Growing up in the landlocked Midwest, Momoa would stick posters of surfers inside his locker even though the other kids, all of whom looked totally different to him, would make fun of him for being a surfer dude. He was born in Honolulu, Hawaii; his mother a photographer with Irish, German and Pawnee tribe ancestry, his father a painter with Native Hawaiian roots. When he was six months old he moved with his mother to Norwalk, Iowa, but growing up still felt the pull of the island he first landed on 4,000 miles away. One summer, Momoa remembers taking a yellow bus that wound its way all the way down to the Florida Keys to study at a marine biology camp and marvel at the creatures that lived beneath waves. “My dad was always in the water, you couldn’t get him out,” Momoa says. “He was a steersman and when I was younger I idolised him and my uncles and my cousins because they’re all surfers.” In the summers when he returned to Honolulu he took part in the Junior Lifeguard Program, which would end up being Method acting-level training for his first big break on Baywatch: Hawaii in the ‘90s, and after finishing high school he returned home to enroll in the University of
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I’m embarrassed to admit I missed this article and photoshoot for a year now lol But here it is!

 


 

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[Photoshoots & Portraits] > 2021 Shoots > Shoot 004
[Magazine Scans] > 2021 Scans > 2021 Men’s Journal – July-August

 

MEN’S JOURNAL: “You eat meat, right?” Jason Momoa asks as we pass through his interim Toronto residence—a three-story Victorian—into the backyard, where two massive tomahawk rib-eyes hiss and smoke over a glowing grill.

“Here, grab one,” he says, snatching up the hunk of meat, childlike grin smeared across his signaturely hirsute face. The intense greeting seems medieval, classic Momoa—downright Dothraki—so I do as Khal Drogo instructs, holding up a smoldering, frenched rib bone just long enough for a selfie.

Checking the photo, Momoa issues the next directive. “We can’t post these,” he says poignantly. “You can see the houses behind us.” It’s odd to hear a man who embodies nomadic warlords and towering superheroes concede to such precaution. But inadvertently revealing your exact location to 16 million Instagram followers is a no-no, whether he’s hanging here or at his actual home in Los Angeles’ Topanga Canyon.

There are other pics that he’s more eager to share, namely of an antique Land Rover just secured in a swap for two vintage Harley-Davidson choppers, a rare trade from his collection. “I usually just hoard everything when it comes to bikes and trucks and cars.”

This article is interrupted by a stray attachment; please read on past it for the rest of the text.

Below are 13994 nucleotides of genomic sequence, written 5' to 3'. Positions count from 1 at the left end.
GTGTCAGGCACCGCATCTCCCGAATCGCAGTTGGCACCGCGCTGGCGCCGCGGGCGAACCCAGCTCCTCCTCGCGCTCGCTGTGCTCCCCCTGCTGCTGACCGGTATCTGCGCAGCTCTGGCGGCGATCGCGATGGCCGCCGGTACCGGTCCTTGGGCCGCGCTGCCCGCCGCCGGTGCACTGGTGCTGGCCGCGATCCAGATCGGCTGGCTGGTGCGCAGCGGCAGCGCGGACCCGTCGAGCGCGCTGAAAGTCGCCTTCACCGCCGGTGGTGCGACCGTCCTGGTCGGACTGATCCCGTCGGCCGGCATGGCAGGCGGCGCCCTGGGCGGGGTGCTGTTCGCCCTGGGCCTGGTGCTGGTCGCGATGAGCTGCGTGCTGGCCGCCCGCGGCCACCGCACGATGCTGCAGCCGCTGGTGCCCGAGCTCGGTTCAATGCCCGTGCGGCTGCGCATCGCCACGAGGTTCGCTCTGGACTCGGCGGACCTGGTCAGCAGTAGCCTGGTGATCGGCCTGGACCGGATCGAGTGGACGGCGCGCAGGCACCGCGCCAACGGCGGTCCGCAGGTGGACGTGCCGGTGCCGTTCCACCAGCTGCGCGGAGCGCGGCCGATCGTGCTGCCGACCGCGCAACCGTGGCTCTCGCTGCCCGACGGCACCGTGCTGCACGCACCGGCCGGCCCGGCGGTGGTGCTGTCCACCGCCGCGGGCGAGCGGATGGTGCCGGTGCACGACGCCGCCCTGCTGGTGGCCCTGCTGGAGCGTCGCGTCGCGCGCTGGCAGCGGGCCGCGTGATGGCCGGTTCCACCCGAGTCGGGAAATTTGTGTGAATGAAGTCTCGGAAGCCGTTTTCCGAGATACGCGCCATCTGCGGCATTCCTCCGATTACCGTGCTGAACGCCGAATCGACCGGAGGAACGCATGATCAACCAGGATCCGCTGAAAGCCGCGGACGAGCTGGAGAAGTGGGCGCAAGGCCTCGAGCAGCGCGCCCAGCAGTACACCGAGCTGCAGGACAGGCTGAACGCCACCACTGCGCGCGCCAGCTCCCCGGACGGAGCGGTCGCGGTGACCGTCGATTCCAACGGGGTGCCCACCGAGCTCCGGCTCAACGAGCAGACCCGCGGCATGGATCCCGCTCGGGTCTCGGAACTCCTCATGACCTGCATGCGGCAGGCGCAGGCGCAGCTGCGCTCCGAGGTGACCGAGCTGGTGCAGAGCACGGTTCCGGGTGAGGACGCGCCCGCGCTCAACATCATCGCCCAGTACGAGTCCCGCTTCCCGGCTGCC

One might guess as much from the ’36, ’37, and ’39 Harley knuckleheads parked on the grounds. “Those are just my choppers. My other bikes are on the way here,” he admits. “I love them all—knuckles, pans, shovels. They’re all different, they all sound great, and they’re all fucking awesome.”

“When the door to making films began to slowly open, I kicked it in and brought all my friends with me.” Boaz Kroon for Men’s Journal

And though he craves the sound “when you kickstart the bike and the motor growls right back at you,” the self-proclaimed “gas and oil guy” knows it’s a guilty pleasure. As a fierce advocate for ocean health, he’s making the shift to electric. “A lot of my trucks have been converted into e-vehicles,” he says. “I run solar power, and I love Harley’s electric LiveWire. You twist the throttle and jump to 100 miles an hour in three or four seconds. It’s a whole different sport, and there ain’t nothin’ about it except—bravo!”

This sort of full-throttle enthusiasm is Momoa’s true superpower, demonstrating that he’s got more than physical DNA to sustain his rapidly multiplying pursuits. Beyond his most visible presence as an actor, now he’s producing documentary passion projects and even parlaying his ongoing relationship with Harley-Davidson into directing a six-part series spotlighting real riders around the country.

Resplendent in pink shoes and purple pants, Momoa opens his Army-style sweater to reveal the pattern of V-twin motors on a Hawaiian silk shirt—part of a new apparel collaboration with Harley-Davidson. “This is the motor from my first motorcycle, a ’56 panhead with a ’48 springer front end,” he says, noting that he named the bike after his grandmother Mabel. Then, with a jovial turn, he tugs the fly of his pants, also part of the collection. “Not to flash my crotch here, but look, right behind the zipper.” Yep, the lettering on the thin strip of fabric reads, “Aloha.” With a belly
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[Film Productions] > Fast X > Filming > May 6: Filming in Rome
[Film Productions] > Fast X > Filming > May 7: Filming in Rome
[Film Productions] > Fast X > Filming > May 8: Filming in Rome
[Film Productions] > Fast X > Filming > May 13: Filming in Rome
[Film Productions] > Fast X > Filming > May 14: Filming in Rome